Keeping Produce Fresh in Your Refrigerator

Friday, August 3, 2012
There’s hardly anything better than fresh produce. Unfortunately, like everything else in todays’ economic climate, the cost of fresh produce has risen dramatically. That’s why you want to make sure that you are storing and keeping your produce in a manner to keep it fresh as long as possible.
Spoilage can be cause by bacterial or micro bacterial processes when the food is exposed to the wrong levels of humidity or temperature. No one wants to find wilted lettuce or moldy tomatoes in the refrigerator. It’s just not pleasant and it’s a waste of good food.
Making sure that your produce lasts as long as possible is going to take some extra effort, but you’ll find it well worth the time. Your produce will be enjoyable longer and you’ll protect your family budget. Spend some time learning about proper food storage.
Did you know that your refrigerator has microclimates?
The cold zone is the coldest spot in your refrigerators. This area includes the top and middle shelves toward the back. The temperature here can dip below 34°.
In the moderate zone the temperature will be above 37°. This is the middle and bottom shelves, toward the front of your refrigerator.
The humid zone is the crisper drawer. This is designed to keep a humid environment to keep your produce with high water content fresher. Some refrigerators have crisper drawers with vents to regulate the humidity.
Now that you know the zones, where do you store your food?
The fact is most people know that vegetables and some fruits go in the refrigerator but never think beyond that. Then they can’t quite figure out why the lettuce is frozen or the watermelon turned sour. Knowing where and how to store your produce can save a lot disappointment, not to mention money.
Use these handy tips for your refrigerators zones.
First, keep in mind that fruit and vegetables should be in separate containers or drawers. Certain fruits, such as apples will absorb the odors of vegetables such as cabbage and carrots. At the same time, pears have odors that will affect cabbage, celery and many root vegetables. And, always watch out for onions.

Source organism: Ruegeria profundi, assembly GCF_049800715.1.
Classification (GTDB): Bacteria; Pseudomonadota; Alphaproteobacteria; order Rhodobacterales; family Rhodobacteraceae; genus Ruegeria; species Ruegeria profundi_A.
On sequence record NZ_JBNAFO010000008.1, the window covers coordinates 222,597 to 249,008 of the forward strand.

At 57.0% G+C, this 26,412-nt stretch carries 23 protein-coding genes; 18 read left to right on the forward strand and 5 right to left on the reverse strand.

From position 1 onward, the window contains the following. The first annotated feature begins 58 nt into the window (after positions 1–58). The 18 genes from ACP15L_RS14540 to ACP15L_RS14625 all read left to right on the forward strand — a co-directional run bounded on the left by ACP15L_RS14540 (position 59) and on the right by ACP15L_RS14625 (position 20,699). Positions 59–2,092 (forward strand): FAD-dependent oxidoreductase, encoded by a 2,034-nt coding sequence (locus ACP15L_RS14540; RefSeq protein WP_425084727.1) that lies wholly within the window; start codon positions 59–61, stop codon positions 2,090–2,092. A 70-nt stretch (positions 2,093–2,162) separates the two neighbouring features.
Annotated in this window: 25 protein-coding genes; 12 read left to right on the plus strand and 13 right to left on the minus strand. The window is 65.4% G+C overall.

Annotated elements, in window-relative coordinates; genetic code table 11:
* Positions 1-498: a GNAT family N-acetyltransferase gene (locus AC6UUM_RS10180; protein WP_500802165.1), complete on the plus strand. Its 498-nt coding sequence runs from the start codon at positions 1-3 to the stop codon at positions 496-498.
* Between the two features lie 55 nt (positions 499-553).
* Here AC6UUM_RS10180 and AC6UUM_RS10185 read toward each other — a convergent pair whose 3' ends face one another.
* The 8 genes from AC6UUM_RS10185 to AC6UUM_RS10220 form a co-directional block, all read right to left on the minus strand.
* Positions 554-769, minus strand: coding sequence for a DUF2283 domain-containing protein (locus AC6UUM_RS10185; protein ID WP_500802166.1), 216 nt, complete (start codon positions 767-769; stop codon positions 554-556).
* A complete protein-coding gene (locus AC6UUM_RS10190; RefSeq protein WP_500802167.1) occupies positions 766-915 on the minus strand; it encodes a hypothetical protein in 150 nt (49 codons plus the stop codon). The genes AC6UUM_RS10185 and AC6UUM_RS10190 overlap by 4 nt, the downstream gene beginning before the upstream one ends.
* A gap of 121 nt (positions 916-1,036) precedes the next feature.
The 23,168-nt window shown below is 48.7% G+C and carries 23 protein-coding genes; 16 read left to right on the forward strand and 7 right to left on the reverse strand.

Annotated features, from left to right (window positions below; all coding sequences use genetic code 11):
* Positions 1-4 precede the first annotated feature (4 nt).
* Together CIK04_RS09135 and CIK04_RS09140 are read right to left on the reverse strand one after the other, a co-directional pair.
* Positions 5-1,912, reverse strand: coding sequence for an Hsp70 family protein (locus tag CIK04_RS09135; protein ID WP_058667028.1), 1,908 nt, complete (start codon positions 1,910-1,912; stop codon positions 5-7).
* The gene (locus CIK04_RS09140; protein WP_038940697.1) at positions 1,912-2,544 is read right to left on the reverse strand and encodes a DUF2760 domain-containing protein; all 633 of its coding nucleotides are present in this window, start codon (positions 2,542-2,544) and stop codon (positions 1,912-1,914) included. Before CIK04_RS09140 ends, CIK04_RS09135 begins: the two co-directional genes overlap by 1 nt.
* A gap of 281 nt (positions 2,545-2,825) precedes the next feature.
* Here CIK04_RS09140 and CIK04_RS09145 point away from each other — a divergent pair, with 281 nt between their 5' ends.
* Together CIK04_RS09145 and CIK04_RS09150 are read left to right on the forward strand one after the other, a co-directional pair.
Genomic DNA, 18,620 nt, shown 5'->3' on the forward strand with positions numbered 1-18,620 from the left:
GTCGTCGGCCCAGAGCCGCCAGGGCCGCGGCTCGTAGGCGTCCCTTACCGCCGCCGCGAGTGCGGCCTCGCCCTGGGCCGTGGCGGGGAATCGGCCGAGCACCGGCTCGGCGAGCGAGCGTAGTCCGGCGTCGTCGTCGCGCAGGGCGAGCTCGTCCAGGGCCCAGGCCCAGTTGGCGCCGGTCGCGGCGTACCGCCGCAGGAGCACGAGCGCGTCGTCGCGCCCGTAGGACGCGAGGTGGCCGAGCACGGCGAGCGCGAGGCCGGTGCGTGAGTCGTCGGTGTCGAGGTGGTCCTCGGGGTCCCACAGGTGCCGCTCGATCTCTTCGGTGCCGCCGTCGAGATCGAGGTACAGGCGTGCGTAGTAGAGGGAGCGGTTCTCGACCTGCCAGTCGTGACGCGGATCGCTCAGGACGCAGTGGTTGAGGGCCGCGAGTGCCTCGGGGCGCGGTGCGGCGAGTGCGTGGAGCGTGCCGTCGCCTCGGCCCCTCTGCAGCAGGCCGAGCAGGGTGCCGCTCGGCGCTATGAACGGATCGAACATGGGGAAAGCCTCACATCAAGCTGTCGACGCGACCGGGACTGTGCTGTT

In the front of the refrigerator keep things like corn and peas. It’s a good idea to wrap the corn in a wet paper bag and then put it in a plastic bag.
In your crisper you want to keep things such as artichokes, asparagus, beets, broccoli, cabbage, carrots, cauliflower, celery, chiles, cucumbers, eggplant, fresh herbs, green beans, leafy greens, leeks, lettuce, mushrooms, peppers, radishes, scallions, summer squash, turnips, and zucchini.
Before storing asparagus, trim the ends and place the asparagus in shallow cool water before covering with plastic. Lettuce should be washed and dried, then rolled loosely in a clean kitchen towel before storing inside an unzipped plastic storage bag.
Things you don’t need to store in the refrigerator include tomatoes which should be left on the counter where you store them upside down. In your pantry store things like garlic, onions, potatoes, sweet potatoes and winter squash.
If you’re storing fruit or vegetables that have been sliced, make sure to store them in an airtight container. Once the item is sliced, it can be exposed to new areas for bacteria to form.
Produce you purchase in the supermarket may actually do best if you allow it to remain in the original packaging. These items are generally processed to have longer shelf lives.
Reality is though that food is at its freshest when it’s just been harvested. So shopping at the farmer’s market is probably your best bet for the best in fresh produce. Properly stored produce from the farmer’s market can last for weeks in your refrigerator.
Make sure you inspect your produce for yellow tints, softness or wrinkles before purchasing. That’s a good thing to do whether shopping at the supermarket or the farmer’s market. Look for produce with no visible damages or bruises.

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